It’s time to paint the town purple again! November is epilepsy awareness month, and what better way to celebrate than by recognizing those who’ve made a difference in our epilepsy journey?

In honor of National Epilepsy Awareness Month, Sunovion Pharmaceuticals and actor Greg Grunberg are teaming up to recognize those that have made a positive impact and have provided support to the epilepsy community.

Starting November 1 through December 16, post a video or photo of your epilepsy hero using the hashtag #MyEpilepsyHero on Facebook or Twitter. When 500 posts have been reached, Sunovion will donate $10,000 to the Epilepsy Foundation.

I’ll be creating my own video later this month so keep an eye out for it on the blog!

So who’s your #MyEpilepsyHero?

I could have had it worse…

MRI Scan

I remember the kicking and the screaming I did so long ago.

Why me? What did I do wrong? It’s not fair! I was a repeating record.

Now, I sit here almost three years later, massaging the small dip in my skull.

I know now that I could have had it much, much worse.

An occasional strong, spiking headache is what’s left of my seizure disorder.

The empty bottles I won’t have to refill anymore lay abandoned in my night stand.

Almost a decade ago, the kiddy tantrums felt necessary, and I did get more that just bumps and bruises from those futile scenes. I learned something, too.

Instead of being angry at the entire world, I learned that my energy was put to better use in fighting my battle against epilepsy. After all, it wasn’t anyone’s fault, and throwing a fit wouldn’t solve anything.

Looking back, I know I could have had it so much worse.

I could have had over 100 seizures a day. I could have been unable to finish college and find a job.

I could have gone through those painful months of recovery just to find out surgery didn’t work.

I could have, but I didn’t. I survived.

So I sit here hoping that this electrifying storm passes by soon, but if it doesn’t that’s okay.

It’s okay because my epilepsy battle is coming to an end, and I’m going to come out so much stronger.

A Pay it Forward Breakfast


In the news or on social media, there are always stories where someone unexpectedly pays for someone else’s bill or groceries. Those acts of kindness are indeed very nice, but do they really happen often?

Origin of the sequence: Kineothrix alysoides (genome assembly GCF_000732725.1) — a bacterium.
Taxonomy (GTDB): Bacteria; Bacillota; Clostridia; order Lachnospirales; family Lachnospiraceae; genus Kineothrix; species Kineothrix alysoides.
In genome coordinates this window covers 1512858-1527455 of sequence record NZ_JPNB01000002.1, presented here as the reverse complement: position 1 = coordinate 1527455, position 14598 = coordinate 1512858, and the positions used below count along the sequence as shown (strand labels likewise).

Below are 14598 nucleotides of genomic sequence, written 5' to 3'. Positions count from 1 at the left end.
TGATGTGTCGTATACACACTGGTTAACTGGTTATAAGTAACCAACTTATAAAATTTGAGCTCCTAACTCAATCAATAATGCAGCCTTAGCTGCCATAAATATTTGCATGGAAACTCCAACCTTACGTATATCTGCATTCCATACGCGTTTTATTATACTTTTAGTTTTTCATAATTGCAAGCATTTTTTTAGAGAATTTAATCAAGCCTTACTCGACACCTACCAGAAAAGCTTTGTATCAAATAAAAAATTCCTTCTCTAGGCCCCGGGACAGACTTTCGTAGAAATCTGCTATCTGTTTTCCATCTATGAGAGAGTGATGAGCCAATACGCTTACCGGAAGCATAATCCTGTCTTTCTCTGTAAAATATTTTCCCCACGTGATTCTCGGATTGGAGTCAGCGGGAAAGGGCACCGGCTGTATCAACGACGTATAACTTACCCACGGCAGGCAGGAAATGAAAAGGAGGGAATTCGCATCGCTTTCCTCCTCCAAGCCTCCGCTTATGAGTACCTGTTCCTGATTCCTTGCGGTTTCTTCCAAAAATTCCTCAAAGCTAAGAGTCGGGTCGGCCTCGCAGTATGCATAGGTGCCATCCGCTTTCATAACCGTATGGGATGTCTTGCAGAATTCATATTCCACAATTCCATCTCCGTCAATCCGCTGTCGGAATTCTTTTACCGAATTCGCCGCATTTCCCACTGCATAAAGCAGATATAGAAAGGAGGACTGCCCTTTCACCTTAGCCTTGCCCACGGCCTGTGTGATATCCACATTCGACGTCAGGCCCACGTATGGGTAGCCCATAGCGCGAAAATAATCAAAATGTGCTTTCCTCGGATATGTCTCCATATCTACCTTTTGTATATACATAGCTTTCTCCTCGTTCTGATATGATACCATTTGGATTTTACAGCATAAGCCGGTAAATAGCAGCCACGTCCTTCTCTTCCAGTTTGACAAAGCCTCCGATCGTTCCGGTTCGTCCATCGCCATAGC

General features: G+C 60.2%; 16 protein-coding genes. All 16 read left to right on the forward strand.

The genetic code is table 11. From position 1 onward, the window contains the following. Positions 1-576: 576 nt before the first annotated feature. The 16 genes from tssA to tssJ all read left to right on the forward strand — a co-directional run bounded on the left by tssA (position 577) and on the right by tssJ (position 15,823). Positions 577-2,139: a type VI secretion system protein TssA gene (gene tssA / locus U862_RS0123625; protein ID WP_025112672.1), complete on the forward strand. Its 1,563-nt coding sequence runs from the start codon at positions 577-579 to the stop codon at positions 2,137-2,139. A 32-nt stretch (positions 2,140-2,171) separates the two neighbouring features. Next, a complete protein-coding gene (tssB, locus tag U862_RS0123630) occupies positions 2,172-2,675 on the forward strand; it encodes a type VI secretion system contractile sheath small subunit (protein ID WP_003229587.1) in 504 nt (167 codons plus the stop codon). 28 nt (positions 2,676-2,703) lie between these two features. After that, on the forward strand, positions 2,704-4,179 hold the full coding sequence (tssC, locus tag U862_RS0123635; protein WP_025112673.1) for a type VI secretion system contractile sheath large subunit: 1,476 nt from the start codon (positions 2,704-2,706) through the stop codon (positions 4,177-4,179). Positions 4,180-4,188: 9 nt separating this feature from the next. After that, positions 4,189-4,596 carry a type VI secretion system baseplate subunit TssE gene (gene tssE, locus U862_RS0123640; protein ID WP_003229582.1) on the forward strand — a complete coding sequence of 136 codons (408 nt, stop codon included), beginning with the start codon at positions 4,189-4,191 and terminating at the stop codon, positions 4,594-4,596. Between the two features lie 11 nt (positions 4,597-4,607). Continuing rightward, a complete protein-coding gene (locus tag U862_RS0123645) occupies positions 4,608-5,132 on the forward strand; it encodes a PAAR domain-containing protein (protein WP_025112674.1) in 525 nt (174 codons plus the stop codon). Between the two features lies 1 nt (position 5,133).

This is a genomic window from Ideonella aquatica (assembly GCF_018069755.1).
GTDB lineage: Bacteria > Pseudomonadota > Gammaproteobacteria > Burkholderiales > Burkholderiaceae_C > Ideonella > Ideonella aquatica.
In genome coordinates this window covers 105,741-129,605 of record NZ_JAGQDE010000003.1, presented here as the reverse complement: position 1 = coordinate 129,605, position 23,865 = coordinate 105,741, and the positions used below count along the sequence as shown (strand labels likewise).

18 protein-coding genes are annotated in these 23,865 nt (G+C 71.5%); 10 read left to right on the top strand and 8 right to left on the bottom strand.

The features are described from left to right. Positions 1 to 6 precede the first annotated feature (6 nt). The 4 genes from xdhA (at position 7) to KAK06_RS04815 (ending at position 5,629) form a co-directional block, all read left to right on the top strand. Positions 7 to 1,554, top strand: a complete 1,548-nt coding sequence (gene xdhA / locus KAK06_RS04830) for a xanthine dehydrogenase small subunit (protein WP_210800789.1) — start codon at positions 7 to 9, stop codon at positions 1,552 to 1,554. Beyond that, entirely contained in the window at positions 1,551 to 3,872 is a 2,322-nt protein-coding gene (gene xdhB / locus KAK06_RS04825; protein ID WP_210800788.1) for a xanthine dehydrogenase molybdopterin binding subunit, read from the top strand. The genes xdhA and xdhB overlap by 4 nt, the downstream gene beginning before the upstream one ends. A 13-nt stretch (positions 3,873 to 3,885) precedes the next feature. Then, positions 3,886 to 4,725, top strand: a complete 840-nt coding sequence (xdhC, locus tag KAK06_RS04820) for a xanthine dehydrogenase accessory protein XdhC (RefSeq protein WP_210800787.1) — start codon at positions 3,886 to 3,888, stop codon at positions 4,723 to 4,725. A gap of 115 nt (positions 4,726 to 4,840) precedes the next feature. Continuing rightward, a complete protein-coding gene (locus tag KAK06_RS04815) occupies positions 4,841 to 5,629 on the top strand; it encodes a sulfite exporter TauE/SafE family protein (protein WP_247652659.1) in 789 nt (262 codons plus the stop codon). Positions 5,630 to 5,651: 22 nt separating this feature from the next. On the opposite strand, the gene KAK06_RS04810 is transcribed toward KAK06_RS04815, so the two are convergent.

Yesterday, I wouldn’t know what to answer. Personally, I don’t know anyone who has had that happen to them, with the exception of a college friend who got free dessert from a waiter who was trying to hit on him. But, I’m guessing that doesn’t count? 🙂

This morning, my husband and I went to get some breakfast at McDonald’s. We noticed that the person in the car in front of us handed the cashier his card twice, but we didn’t think much of it. When we pulled up to the window, the cashier told us the man had paid for our breakfast.

I don’t know who the man in the black Altima is, and I know I never will, but I’m very thankful for his kindness. I really needed a yummy biscuit and a warm cup of joe today. It makes working with a stuffy-cold feel not so terrible.

So I guess pay it forward stories do happen. Now, it’s my turn to return the favor!

Monday Reflections: Not Again

They say with age you get wiser, and through those years, you’ll learn from your mistakes. I guess I haven’t.

When I was seven, my parents were expanding the house. I should have known that construction and nails come hand in hand, but I was a kid; and it was summer.  It was just 85 degrees, which is very good weather considering hot Texas summers.

Eager to do who knows what outside, I ran out of the house without my shoes on. I wasn’t much more than a few feet out the door when I felt something pierce the bottom of my right foot.

Instantly, I remembered what my parents told me time and time again. “Don’t go outside without your shoes on!”

As I lifted my leg, I saw blood dripping down. Oops, I thought. I knew my parents wouldn’t be so happy about this.

I hopped all the way inside, leaving behind a red trail. They found it funny seeing me hop around. Their happy expression soon faded, as their glance fell on my foot. My mom being a mom started to cry. Giving me a disapproving look, my dad took a look to see the damage I’d made.

The thing I should have learned from this is to never go out barefoot when nails could be near by. Now, let’s flash forward two decades later.

Summer, 85 degrees, barefoot, water gun fight…nails…blood

Yes, I did it again! I managed to get stabbed by a nail on my right foot.

No one told me to run toward the guest house being constructed in the back of my parent’s house. No one told me to, but I just needed to get away so I could load up on some more water ammo.

I’m an adult now so it would look very ridiculous to see me hopping around. Instead, I just hold the pain in, as I try to walk as normal as possible.

So what do I reflect on today, then? Should I reflect on the things children do that they shouldn’t, or do I reflect on the fact that adults do the same things too?